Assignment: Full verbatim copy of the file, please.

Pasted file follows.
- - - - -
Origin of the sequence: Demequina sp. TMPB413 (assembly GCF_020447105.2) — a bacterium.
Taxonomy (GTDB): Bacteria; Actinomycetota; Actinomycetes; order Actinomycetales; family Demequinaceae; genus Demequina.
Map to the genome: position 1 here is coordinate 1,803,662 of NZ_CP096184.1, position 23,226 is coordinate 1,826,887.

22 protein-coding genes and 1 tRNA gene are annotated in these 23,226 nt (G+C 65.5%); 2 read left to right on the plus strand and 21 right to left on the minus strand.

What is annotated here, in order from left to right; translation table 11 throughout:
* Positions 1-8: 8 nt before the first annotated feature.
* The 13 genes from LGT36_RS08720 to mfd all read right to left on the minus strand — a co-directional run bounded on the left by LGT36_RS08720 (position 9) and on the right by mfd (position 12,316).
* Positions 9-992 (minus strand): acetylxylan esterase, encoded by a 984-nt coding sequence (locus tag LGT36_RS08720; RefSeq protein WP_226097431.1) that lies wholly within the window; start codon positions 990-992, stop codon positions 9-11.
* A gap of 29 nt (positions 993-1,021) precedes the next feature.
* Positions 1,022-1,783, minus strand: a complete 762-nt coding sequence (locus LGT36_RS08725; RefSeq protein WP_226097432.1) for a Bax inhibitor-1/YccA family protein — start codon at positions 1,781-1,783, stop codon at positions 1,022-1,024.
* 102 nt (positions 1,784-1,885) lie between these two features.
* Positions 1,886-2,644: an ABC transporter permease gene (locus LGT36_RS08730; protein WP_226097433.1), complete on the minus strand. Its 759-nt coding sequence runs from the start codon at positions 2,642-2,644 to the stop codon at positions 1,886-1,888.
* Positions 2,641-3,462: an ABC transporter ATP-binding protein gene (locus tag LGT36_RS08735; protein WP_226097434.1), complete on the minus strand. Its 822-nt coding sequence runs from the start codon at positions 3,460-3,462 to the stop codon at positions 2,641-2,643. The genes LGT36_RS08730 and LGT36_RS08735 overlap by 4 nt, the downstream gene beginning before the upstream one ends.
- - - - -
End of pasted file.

Origin of the sequence: Demequina sp. TMPB413 (assembly GCF_020447105.2) — a bacterium.
Taxonomy (GTDB): Bacteria; Actinomycetota; Actinomycetes; order Actinomycetales; family Demequinaceae; genus Demequina.
Map to the genome: position 1 here is coordinate 1,803,662 of NZ_CP096184.1, position 23,226 is coordinate 1,826,887.

22 protein-coding genes and 1 tRNA gene are annotated in these 23,226 nt (G+C 65.5%); 2 read left to right on the plus strand and 21 right to left on the minus strand.

What is annotated here, in order from left to right; translation table 11 throughout:
* Positions 1-8: 8 nt before the first annotated feature.
* The 13 genes from LGT36_RS08720 to mfd all read right to left on the minus strand — a co-directional run bounded on the left by LGT36_RS08720 (position 9) and on the right by mfd (position 12,316).
* Positions 9-992 (minus strand): acetylxylan esterase, encoded by a 984-nt coding sequence (locus tag LGT36_RS08720; RefSeq protein WP_226097431.1) that lies wholly within the window; start codon positions 990-992, stop codon positions 9-11.
* A gap of 29 nt (positions 993-1,021) precedes the next feature.
* Positions 1,022-1,783, minus strand: a complete 762-nt coding sequence (locus LGT36_RS08725; RefSeq protein WP_226097432.1) for a Bax inhibitor-1/YccA family protein — start codon at positions 1,781-1,783, stop codon at positions 1,022-1,024.
* 102 nt (positions 1,784-1,885) lie between these two features.
* Positions 1,886-2,644: an ABC transporter permease gene (locus LGT36_RS08730; protein WP_226097433.1), complete on the minus strand. Its 759-nt coding sequence runs from the start codon at positions 2,642-2,644 to the stop codon at positions 1,886-1,888.
* Positions 2,641-3,462: an ABC transporter ATP-binding protein gene (locus tag LGT36_RS08735; protein WP_226097434.1), complete on the minus strand. Its 822-nt coding sequence runs from the start codon at positions 3,460-3,462 to the stop codon at positions 2,641-2,643. The genes LGT36_RS08730 and LGT36_RS08735 overlap by 4 nt, the downstream gene beginning before the upstream one ends.